Guy: Recalling Mom as she once was
This is an archived article that was published on sltrib.com in 2012, and information in the article may be outdated. It is provided only for personal research purposes and may not be reprinted.

It's been eight years since my mom died, and another five before that when she wasn't living, if you know what I mean — and I know a lot of people know precisely what I mean, understanding dementia all too well.

Strangely, after all this time, three different mom-related surprises have come to me in the past two weeks.

First, an insurance company wrote me, seeking to "reunite the proper beneficiary with the death claim proceeds" from a policy my mom had. It's not surprising she listed me as beneficiary — I'm her only kid — but it's weird I never knew about the policy and that the company couldn't find me until now. But after a few questions, they were satisfied and the other day I was "reunited" with $6,500.

Second, I'll be visiting one of her favorite organizations, the United Methodist Women, in a few days. They've asked me to speak at their Annual Invitational Luncheon. The invitation to the event describes me as "a columnist for The Salt Lake Tribune Opinion Section and daughter of Millie Guy, past member of Christ United Methodist Church and United Methodist Women." I'm so happy Millie is still remembered and I'm honored they want to have me over for lunch.

Then, last Wednesday, a message from an old family friend. His folks and mine had a friendship that started before I was born. Later, we kids knew each other, but our ages were divergent; it was our parents who were the real friends.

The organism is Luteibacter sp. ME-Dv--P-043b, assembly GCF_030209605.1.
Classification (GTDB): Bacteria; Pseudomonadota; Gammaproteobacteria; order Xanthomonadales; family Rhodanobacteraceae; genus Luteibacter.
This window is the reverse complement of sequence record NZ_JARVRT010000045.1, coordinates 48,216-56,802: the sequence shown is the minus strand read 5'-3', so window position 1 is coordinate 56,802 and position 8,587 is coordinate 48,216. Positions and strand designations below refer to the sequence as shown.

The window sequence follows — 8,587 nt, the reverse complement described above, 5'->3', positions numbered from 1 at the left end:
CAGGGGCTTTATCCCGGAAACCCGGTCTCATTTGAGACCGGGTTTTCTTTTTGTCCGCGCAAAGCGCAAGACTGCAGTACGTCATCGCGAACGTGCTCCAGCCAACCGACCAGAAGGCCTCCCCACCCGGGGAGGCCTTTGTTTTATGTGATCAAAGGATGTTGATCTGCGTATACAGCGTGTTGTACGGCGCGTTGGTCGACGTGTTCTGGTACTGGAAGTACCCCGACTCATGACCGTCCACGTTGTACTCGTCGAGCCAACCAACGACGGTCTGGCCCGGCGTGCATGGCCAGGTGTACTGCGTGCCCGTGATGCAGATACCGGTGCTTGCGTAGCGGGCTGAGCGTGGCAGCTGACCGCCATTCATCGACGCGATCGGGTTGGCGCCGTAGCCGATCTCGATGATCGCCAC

I remember falling asleep to their voices, their laughter, their cigarette smoke, the jingling of ice in their cocktail glasses, the spontaneous hoots and howls of their bridge and bowling games, seeing them dressed up and going out.

Well, their son Dave was looking for me because his parents have died and he was cleaning out the family home, figuring out what to do with their lifetime accumulation. (Note to childless couples: Who will do this for us?)

In the sorting, Dave found a painting my mom once did for his mom and he very kindly searched me out to see if I would now like to have it. So today, my mantel holds an autumn landscape by Millie.

Puzzling over why these three bittersweet events came to me in rapid succession so many years after Millie's passing, I think "reunite" may actually be the right word. Each event connected me with the real Millie.

Rather than recalling the confused lady at the end of her life, these three occurrences gave me the gift of a clear picture of my clear mom: the mom who planned for my future, contributed to a legacy of good works by women of faith and showed her love through her talent.

Using Grumbacher oil paints, whose names and smells I loved as a kid, she painted for her friend Lee Cook a peaceful sky in light cerulean blue, aspens in aureolin yellow and poplars displaying their cadmium-barium orange leaves, while wild thalo green spear grasses with unbleached titanium plumes stand alongside a dark viridian lake that reflects the entire scene.

I see Millie. She smiles at me. She's wearing a smudged old dress shirt of my dad's as a smock, holding a paint brush between her teeth, teasing the individual leaves into shape with a palette knife.

Similar to how I wrestle with choosing specific words and shuffling them into formation, she goes round and round, mixing colors, scraping, tweaking shapes, swishing and clinking her brush in a grimy little jar of thinner, dabbing, standing back and reassessing, then painting more, until finally, satisfied, she puts this: M. Guy '70.

Barb Guy is a regular contributor to these pages. Her previous columns are online at www.barbguy.com